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Education.) Education is still at a very low ebb in Russia, there being very few schools except those supported by government. Seminaries, great or small, have for a century past existed in the chief towns, but the villages and open country have been immersed in almost as great ignorance as the interior of Africa. In 1802 an imperial ukase was issued establishing a systematic plan of education for the whole empire, under the charge of the directing synod of the church. By this act were established six universities, viz. at St. Petersburg, Moscow, Wilna, Dorpat, (in Livonia) Charkov in the south, and Kasan in the east. Each of the great governments of the empire has a gymnasium; each of the circles or lesser divisions a high school; while an elementary school is or ought to be established in each parish, or, where the population is small, in every two parishes. The parish schools, however, are not generally established, and when they are, are indifferently conducted. Besides these, there are special schools established at the expense of the government for instruction in navigation, the military art, painting, mining, theology, &c.
Government.] The Russian government was till lately a perfectly absolute monarchy. The title of the sovereign is emperor and autocrat of all the Russias, and king of Poland." There are ministers for each of the great departments of government, viz. the army, the pavy, the treasury, &c. and a senate whose powers are partly deliberative and partly executive. The present emperor has declared the Russian government to be a constitutional monarchy, and has given the senate the right of remonstrating against any ukase or edict contrary to law.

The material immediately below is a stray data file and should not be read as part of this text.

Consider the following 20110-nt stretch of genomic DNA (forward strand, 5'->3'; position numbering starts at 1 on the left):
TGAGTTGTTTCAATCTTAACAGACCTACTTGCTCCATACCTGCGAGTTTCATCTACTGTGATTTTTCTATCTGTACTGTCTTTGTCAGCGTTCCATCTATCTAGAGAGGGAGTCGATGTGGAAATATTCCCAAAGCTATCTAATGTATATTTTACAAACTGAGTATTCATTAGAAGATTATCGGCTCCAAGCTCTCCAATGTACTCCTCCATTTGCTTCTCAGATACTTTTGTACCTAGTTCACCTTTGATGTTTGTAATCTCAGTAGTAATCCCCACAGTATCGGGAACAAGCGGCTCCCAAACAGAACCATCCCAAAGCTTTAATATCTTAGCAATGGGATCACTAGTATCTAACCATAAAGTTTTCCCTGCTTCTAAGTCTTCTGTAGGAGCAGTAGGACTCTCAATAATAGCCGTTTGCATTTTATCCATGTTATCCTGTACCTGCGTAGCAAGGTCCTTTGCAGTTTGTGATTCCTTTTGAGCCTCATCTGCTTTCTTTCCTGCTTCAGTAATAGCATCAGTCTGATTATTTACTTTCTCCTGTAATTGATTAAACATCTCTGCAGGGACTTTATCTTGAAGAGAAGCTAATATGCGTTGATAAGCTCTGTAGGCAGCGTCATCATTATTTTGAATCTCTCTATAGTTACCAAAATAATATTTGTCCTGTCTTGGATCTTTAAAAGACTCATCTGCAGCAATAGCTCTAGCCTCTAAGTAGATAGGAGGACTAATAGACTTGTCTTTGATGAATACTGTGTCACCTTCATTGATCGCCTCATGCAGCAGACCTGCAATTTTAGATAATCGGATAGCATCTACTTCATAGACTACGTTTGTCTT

Revenue and Debt.] The national debt is about £35,000,000, exclusive of a large amount of paper money issued by the government, and which has depreciated to one third part of its nominal value. The interest of the debt at 74 per cent. is £2,250,000. The whole revenue of Russia is estimaied £15,000,000 sterling.